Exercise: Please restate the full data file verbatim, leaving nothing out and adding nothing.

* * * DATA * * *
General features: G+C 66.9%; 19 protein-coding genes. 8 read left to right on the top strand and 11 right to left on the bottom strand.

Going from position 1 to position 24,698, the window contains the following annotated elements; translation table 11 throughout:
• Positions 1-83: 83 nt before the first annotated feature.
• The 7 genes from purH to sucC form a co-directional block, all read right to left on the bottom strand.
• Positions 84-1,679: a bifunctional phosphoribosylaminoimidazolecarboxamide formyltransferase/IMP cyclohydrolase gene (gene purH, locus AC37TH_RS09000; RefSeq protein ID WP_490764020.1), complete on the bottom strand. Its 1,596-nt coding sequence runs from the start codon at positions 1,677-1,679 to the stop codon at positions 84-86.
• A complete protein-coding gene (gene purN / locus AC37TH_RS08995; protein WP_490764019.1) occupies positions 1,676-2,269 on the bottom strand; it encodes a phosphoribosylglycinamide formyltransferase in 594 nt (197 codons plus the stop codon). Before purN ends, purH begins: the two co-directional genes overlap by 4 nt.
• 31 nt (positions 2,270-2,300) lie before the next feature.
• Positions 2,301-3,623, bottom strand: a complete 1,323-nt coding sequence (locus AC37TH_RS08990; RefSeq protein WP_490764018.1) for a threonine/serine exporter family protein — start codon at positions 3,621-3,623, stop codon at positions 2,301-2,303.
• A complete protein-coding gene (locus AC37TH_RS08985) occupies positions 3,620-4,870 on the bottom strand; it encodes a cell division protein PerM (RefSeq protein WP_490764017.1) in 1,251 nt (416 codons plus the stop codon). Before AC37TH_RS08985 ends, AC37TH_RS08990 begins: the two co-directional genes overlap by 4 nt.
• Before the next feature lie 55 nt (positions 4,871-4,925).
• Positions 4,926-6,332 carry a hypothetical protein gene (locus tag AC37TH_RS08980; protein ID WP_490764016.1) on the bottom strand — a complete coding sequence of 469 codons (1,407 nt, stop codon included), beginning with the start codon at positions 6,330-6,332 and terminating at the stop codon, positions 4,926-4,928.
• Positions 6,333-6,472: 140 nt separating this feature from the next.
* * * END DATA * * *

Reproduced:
General features: G+C 66.9%; 19 protein-coding genes. 8 read left to right on the top strand and 11 right to left on the bottom strand.

Going from position 1 to position 24,698, the window contains the following annotated elements; translation table 11 throughout:
• Positions 1-83: 83 nt before the first annotated feature.
• The 7 genes from purH to sucC form a co-directional block, all read right to left on the bottom strand.
• Positions 84-1,679: a bifunctional phosphoribosylaminoimidazolecarboxamide formyltransferase/IMP cyclohydrolase gene (gene purH, locus AC37TH_RS09000; RefSeq protein ID WP_490764020.1), complete on the bottom strand. Its 1,596-nt coding sequence runs from the start codon at positions 1,677-1,679 to the stop codon at positions 84-86.
• A complete protein-coding gene (gene purN / locus AC37TH_RS08995; protein WP_490764019.1) occupies positions 1,676-2,269 on the bottom strand; it encodes a phosphoribosylglycinamide formyltransferase in 594 nt (197 codons plus the stop codon). Before purN ends, purH begins: the two co-directional genes overlap by 4 nt.
• 31 nt (positions 2,270-2,300) lie before the next feature.
• Positions 2,301-3,623, bottom strand: a complete 1,323-nt coding sequence (locus AC37TH_RS08990; RefSeq protein WP_490764018.1) for a threonine/serine exporter family protein — start codon at positions 3,621-3,623, stop codon at positions 2,301-2,303.
• A complete protein-coding gene (locus AC37TH_RS08985) occupies positions 3,620-4,870 on the bottom strand; it encodes a cell division protein PerM (RefSeq protein WP_490764017.1) in 1,251 nt (416 codons plus the stop codon). Before AC37TH_RS08985 ends, AC37TH_RS08990 begins: the two co-directional genes overlap by 4 nt.
• Before the next feature lie 55 nt (positions 4,871-4,925).
• Positions 4,926-6,332 carry a hypothetical protein gene (locus tag AC37TH_RS08980; protein ID WP_490764016.1) on the bottom strand — a complete coding sequence of 469 codons (1,407 nt, stop codon included), beginning with the start codon at positions 6,330-6,332 and terminating at the stop codon, positions 4,926-4,928.
• Positions 6,333-6,472: 140 nt separating this feature from the next.